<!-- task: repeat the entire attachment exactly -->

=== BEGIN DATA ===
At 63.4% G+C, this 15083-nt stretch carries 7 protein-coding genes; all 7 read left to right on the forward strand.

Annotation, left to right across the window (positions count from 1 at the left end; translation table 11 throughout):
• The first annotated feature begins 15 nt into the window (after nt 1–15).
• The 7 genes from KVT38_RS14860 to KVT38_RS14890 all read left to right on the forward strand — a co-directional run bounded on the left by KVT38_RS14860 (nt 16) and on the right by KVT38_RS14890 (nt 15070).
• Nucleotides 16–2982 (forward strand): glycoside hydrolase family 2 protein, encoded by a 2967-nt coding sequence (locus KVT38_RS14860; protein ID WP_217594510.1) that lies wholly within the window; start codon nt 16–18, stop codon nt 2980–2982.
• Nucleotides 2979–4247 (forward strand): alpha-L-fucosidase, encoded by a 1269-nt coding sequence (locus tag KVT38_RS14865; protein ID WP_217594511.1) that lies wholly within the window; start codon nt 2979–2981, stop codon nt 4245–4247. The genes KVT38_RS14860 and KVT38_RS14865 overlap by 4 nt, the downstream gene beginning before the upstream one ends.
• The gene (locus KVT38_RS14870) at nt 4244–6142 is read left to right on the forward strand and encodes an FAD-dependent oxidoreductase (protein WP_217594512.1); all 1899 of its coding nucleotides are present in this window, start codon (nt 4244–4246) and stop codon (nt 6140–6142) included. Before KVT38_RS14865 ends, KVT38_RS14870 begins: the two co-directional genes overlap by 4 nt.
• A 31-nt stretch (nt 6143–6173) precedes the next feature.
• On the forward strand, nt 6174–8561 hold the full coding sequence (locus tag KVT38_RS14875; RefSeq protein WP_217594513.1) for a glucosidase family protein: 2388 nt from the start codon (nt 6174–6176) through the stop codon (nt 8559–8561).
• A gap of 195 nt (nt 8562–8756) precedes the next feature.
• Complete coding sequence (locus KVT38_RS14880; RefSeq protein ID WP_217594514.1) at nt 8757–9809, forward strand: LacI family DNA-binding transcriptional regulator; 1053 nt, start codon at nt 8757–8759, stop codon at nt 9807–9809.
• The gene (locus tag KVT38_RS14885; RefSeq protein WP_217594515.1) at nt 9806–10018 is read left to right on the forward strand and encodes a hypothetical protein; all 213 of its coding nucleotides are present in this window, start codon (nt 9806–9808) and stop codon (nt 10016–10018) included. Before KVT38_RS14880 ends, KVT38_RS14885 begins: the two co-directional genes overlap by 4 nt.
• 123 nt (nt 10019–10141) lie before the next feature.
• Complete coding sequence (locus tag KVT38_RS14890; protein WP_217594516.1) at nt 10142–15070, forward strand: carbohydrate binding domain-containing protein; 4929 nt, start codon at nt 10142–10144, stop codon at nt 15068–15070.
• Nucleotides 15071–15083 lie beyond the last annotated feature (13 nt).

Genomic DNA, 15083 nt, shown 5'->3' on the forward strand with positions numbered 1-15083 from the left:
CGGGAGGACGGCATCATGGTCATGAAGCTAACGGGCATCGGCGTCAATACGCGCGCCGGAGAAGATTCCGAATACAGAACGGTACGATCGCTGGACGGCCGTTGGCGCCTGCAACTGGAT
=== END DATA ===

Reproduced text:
At 63.4% G+C, this 15083-nt stretch carries 7 protein-coding genes; all 7 read left to right on the forward strand.

Annotation, left to right across the window (positions count from 1 at the left end; translation table 11 throughout):
• The first annotated feature begins 15 nt into the window (after nt 1–15).
• The 7 genes from KVT38_RS14860 to KVT38_RS14890 all read left to right on the forward strand — a co-directional run bounded on the left by KVT38_RS14860 (nt 16) and on the right by KVT38_RS14890 (nt 15070).
• Nucleotides 16–2982 (forward strand): glycoside hydrolase family 2 protein, encoded by a 2967-nt coding sequence (locus KVT38_RS14860; protein ID WP_217594510.1) that lies wholly within the window; start codon nt 16–18, stop codon nt 2980–2982.
• Nucleotides 2979–4247 (forward strand): alpha-L-fucosidase, encoded by a 1269-nt coding sequence (locus tag KVT38_RS14865; protein ID WP_217594511.1) that lies wholly within the window; start codon nt 2979–2981, stop codon nt 4245–4247. The genes KVT38_RS14860 and KVT38_RS14865 overlap by 4 nt, the downstream gene beginning before the upstream one ends.
• The gene (locus KVT38_RS14870) at nt 4244–6142 is read left to right on the forward strand and encodes an FAD-dependent oxidoreductase (protein WP_217594512.1); all 1899 of its coding nucleotides are present in this window, start codon (nt 4244–4246) and stop codon (nt 6140–6142) included. Before KVT38_RS14865 ends, KVT38_RS14870 begins: the two co-directional genes overlap by 4 nt.
• A 31-nt stretch (nt 6143–6173) precedes the next feature.
• On the forward strand, nt 6174–8561 hold the full coding sequence (locus tag KVT38_RS14875; RefSeq protein WP_217594513.1) for a glucosidase family protein: 2388 nt from the start codon (nt 6174–6176) through the stop codon (nt 8559–8561).
• A gap of 195 nt (nt 8562–8756) precedes the next feature.
• Complete coding sequence (locus KVT38_RS14880; RefSeq protein ID WP_217594514.1) at nt 8757–9809, forward strand: LacI family DNA-binding transcriptional regulator; 1053 nt, start codon at nt 8757–8759, stop codon at nt 9807–9809.
• The gene (locus tag KVT38_RS14885; RefSeq protein WP_217594515.1) at nt 9806–10018 is read left to right on the forward strand and encodes a hypothetical protein; all 213 of its coding nucleotides are present in this window, start codon (nt 9806–9808) and stop codon (nt 10016–10018) included. Before KVT38_RS14880 ends, KVT38_RS14885 begins: the two co-directional genes overlap by 4 nt.
• 123 nt (nt 10019–10141) lie before the next feature.
• Complete coding sequence (locus tag KVT38_RS14890; protein WP_217594516.1) at nt 10142–15070, forward strand: carbohydrate binding domain-containing protein; 4929 nt, start codon at nt 10142–10144, stop codon at nt 15068–15070.
• Nucleotides 15071–15083 lie beyond the last annotated feature (13 nt).

Genomic DNA, 15083 nt, shown 5'->3' on the forward strand with positions numbered 1-15083 from the left:
CGGGAGGACGGCATCATGGTCATGAAGCTAACGGGCATCGGCGTCAATACGCGCGCCGGAGAAGATTCCGAATACAGAACGGTACGATCGCTGGACGGCCGTTGGCGCCTGCAACTGGAT